Don Draper is perplexed — resigned even — as he seems to sleepwalk through a series of activities and events in which his usual persuasive talents are running on low. Or is Don simply sinking into middle age, 1970-style?
There’s no question that some sort of “new business” is afoot in this episode as the female characters offer a resounding NO to what the men want. Megan isn’t buying what both Don and Harry are selling; Peggy holds the upper hand with Stan (who isn’t the only one propositioned by a hot, lady photog); even Megan’s maman Marie takes what she wants — first, appropriating all the furnishings in Don’s apartment (lock, stock and barrel), then appropriating Roger’s body for sex (not that he minded), and finally, deciding to leave her husband.
As Megan reminds her whiny, judgmental sister, their mother has been unhappy for a very long time.
Even Betty, in a brief encounter with Don in the Francis kitchen, seems completely at ease with the new decade, and her new business is going back to school. She tells Don she’s planning to get a Master’s in Psychology. (Hey, she has plenty of material to mine for papers and a thesis, don’t you think?)
But she doesn’t want to “feel” as she explains that when she walked away from Racine, Wisconsin, she abandoned more than a dead child, but a live one as well, now with her ex-husband.
I was struck by Di’s look – one more brunette to call it quits with Don. Maybe he should see Dr. Betty on that topic in a few years.
Elevator Encounters, Bushy Beards, Tight Trousers
What’s not to love about the Arnold and Sylvia elevator encounter? (Is there a Best Elevator Episodes Emmy? If so, Mad Men ought to win it for every season!)
There’s Di in her uniform giving rise to Arnold’s snarky remarks, though the waitress holds her own as she and Don keep it classy.
Now about Stan… I’m still reeling (and dealing) when it comes to Roger’s facial hair, but Stan’s bushy beard is beyond believing. Stan, my man. Tidy up a tad!
On a side note, I love the casting of Mimi Rogers as a powerful older woman, nicknamed “Pima.” She’s perfectly predatory in her form-fitting gender-mixing attire, as she uses her reputation and her sexuality to get what she wants. Case in point: Stan has a dark room (and she wants more advertising gigs), so she has her way with Stan, in a very Draper-esque sort of style. She also tries propositioning Peggy, but doesn’t get very far — especially after Peggy realizes she’s slept with Stan to secure more work with the agency.
Let’s hear it for the costuming once again; Pima is wonderfully “suited” to her more masculine tactics of taking what she wants — white trousers and white vest (note the shirt and tie), and a brown pantsuit of similar style. Her stance is also worth admiring — nothing even remotely submissive about her presence!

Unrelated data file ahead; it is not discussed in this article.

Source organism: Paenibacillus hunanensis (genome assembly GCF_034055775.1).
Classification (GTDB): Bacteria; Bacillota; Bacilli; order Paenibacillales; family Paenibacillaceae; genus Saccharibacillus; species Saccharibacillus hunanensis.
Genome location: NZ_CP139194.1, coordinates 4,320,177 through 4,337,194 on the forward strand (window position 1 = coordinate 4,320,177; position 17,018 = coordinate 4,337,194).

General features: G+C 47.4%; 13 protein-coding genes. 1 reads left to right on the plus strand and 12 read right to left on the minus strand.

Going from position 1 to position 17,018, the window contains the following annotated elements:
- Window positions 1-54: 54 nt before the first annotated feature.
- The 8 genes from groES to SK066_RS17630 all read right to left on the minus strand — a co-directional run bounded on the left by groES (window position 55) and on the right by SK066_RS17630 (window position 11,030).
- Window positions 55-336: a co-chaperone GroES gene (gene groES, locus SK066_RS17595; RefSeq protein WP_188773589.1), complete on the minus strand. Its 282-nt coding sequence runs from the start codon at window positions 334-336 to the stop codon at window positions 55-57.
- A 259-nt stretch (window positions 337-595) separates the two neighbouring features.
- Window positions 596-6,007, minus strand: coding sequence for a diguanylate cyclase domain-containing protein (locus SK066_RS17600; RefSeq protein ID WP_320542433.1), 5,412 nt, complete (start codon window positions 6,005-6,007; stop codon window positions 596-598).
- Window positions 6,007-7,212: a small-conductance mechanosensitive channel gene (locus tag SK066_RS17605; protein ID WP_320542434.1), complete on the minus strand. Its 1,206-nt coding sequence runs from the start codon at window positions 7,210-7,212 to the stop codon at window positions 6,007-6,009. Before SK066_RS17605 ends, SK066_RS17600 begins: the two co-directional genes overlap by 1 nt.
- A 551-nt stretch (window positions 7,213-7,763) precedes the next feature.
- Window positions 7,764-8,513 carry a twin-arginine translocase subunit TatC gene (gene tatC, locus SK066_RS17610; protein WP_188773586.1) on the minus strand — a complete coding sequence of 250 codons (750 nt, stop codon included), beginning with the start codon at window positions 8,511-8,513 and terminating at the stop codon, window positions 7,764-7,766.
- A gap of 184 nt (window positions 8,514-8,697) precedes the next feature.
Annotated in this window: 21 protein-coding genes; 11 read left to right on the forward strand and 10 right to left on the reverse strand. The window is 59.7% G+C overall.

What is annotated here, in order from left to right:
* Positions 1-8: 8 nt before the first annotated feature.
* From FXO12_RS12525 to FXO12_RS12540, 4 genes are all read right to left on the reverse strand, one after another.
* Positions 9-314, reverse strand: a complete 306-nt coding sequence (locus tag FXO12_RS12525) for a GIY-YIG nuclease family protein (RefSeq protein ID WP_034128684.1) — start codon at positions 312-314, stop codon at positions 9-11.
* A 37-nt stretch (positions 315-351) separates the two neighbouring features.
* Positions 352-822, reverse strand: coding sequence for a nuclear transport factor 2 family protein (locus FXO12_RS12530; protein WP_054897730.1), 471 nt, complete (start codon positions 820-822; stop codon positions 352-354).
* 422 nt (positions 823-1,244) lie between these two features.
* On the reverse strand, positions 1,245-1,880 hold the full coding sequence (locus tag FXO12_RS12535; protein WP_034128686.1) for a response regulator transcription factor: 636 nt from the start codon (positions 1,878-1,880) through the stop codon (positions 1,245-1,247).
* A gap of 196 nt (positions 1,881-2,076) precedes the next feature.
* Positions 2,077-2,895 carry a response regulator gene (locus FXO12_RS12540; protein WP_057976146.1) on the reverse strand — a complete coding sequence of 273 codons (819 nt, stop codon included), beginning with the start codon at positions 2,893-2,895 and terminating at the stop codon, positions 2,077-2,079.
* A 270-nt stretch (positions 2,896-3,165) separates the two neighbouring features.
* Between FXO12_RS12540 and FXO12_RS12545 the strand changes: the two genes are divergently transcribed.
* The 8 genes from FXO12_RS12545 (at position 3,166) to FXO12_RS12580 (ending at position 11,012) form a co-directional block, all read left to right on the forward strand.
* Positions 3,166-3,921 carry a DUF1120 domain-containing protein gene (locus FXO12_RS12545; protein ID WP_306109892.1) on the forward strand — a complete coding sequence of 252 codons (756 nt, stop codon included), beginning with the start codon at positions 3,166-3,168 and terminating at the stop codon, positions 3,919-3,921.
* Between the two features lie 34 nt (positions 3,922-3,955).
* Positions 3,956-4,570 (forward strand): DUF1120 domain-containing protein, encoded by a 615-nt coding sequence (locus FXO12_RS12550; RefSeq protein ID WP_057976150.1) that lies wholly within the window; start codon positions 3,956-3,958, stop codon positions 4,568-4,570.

Don is Down (But Is He Out?)
As for Don, he’s down, but is he out? He’s not quite sullen, not quite numb, not quite in step with everything that’s happening around him.
The divorce is dragging on and taking its toll, seeing Betty and his children in a pleasant family scene adds to his ache (no longer his to participate in), Megan refuses to have money doled out like a child asking for her allowance.
Megan’s mother gets the upper hand quickly as well. Would a younger, warier Don have left a soon-to-be-ex the keys to the kingdom? Even walking into an empty apartment after handing Megan a million dollar check, Don’s reaction seems to be one of contained bewilderment.
Don is decidely a man of middle age in this episode, relatively speaking. In fact, the only place he is momentarily at ease is in the kitchen making chocolate shakes for his two sons, with Betty nearby in a pretty, flowery dress.
Shades of “what if…” And Pete, strangely, a reminder of social discomfort post-divorce, which is less a concern to Don than his growing isolation. With Di, however briefly, he must have experienced an echo of intimacy.
Megan Makes a Million
Harry may have propositioned Megan (awkwardly), trying to play casting director from a restaurant in Manhattan. But Megan channels that anger into taking a strong stand with Don. Surely she nails it when she lashes out at her hubby in this bit of dialog at the lawyer’s office:
“Why did I believe you or the things you said to me? Why am I being punished for being young? I gave up everything for you because I believed you… You’re nothing but an aging, sloppy, selfish liar.”
Not entirely untrue. However, it’s hard not to feel sad for Don in his hungry-for-love, hat-in-hand emotional state. He “does the right thing” (or tries to assuage a guilty conscience) as he writes out a check for a cool mil to Missus Numéro Deux.
And after a minor protest, Megan pockets the loot and exits.
Who else is thinking of the show’s opening montage of the ad man in free fall from the top of his game? Just what will happen to Don when he hits bottom? Is there a soft landing in some personal reinvention where he can finally have what he wants? What both Dick and Don seem to want?
The “new business” of the 1970s is, in a way, about breakage, breaking away, and in some instances, reconstructing — especially for women, minorities, and traditional institutions. For example, divorce is more acceptable (Megan’s comments to her sister about their mother make this clear; compare this divorce to Betty’s, when she felt compelled to remarry). It is also about women taking action. And in Don’s case, from the breakage of his earliest origins, his first family and second marriage, perhaps he is growing clearer on the family that he wants, but to which he does not quite belong.
This may be an old story for him, but more painful as he looks to his children and two ex-wives, and as his personal free fall continues.
Click images to access originals at AMC TV.
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